There were exceptions to these, however. The artists who could afford to be realists, idealists or naturalists may have produced accurate representations of the costumes of the rural poor (who maintained traditions more reliably than the more affluent middle- and upper-classes). [This is an assumption as is the suggestion that the very poor wore whatever they could use, be it their old, repaired costumes, or costumes given to them by philanthropists.] Others who may have recorded more accurately what they saw were those who produced illustrations for newspapers and magazines (the first being the Illustrated London News (ILN) who, from 1842, sent artists around the globe with printing blocks on which they drew in pencil before sending them back to London to be engraved). The ILN was able to publish images of the Rebecca Riots in Wales (1840s), the potato famine in Ireland and the effects of mass emigration from poor areas and immigration to new centres of industry, resulting in much poorer conditions of work for many. Some of the reformers of the time (including artists) highlighted the evidence for overcrowding and extreme poverty, but the images of these may well be more emotional than an accurate reflection of the costumes of the suffering.

The colour of costumes in watercolours and prints

The colours of costumes in watercolour may be more reliable because they were done on the spot but were dependant on the colours the artists carried and on the preferences of the artist. Newell, writing in about 1820, suggested that red cloaks, rather than blue, would have looked better in a landscape picture. (Newell, Robert Hasell, Rev, (1778-1852). Letters on the Scenery of Wales; including a series of Subjects for the Pencil, with their Stations determined on a General Principle; and Instructions to Pedestrian Tourists. London: 1821, p. 61)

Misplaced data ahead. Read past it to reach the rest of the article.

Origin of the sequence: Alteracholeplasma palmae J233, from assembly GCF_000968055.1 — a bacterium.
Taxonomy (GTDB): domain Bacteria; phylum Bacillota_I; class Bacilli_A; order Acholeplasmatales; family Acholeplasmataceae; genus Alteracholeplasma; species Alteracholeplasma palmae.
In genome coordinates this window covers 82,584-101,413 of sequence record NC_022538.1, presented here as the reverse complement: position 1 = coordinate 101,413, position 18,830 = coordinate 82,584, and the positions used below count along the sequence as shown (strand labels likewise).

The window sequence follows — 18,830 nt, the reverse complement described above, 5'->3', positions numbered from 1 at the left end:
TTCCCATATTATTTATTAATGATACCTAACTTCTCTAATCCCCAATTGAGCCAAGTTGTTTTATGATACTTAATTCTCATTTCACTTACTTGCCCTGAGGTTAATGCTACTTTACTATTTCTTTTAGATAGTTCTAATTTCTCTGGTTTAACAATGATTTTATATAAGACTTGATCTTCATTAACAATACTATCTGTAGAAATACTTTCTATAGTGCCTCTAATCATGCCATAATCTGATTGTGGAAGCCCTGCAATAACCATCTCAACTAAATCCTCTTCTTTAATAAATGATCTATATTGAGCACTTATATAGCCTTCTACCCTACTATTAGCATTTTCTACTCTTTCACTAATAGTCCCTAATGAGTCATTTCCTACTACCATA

The colours on hand-coloured prints varied from one print to the next.

Subjects of illustrations

Most of the illustrations are probably of farmers’ wives and daughters,  the latter might have been working as servants on other people’s farms or in larger houses. For example, Lady Llanover and the subject of Pritchard’s novel ‘Twm Siôn Catti’ gathered servants from various counties in Wales and expected them to wear traditional Welsh costumes, but most domestic servants in big houses would probably have worn costumes provided by their employers which might be of cotton and more fashionable than the traditional costume.

A few publishers produced prints of Welsh people for books and for framing: some of the subjects were of the exceptional, others were caricatures. These provided impressions of Welsh costume which later visitors either repeated without comment or disagreed with, saying that they were not typical of Wales, when what they meant was they were not what they happened to see in the places and at the time they happened to be in Wales. These pictures must therefore be treated with caution. (Buck, A., The dress of Domestic Servants in the 18th century, in Strata of Society, p. 10)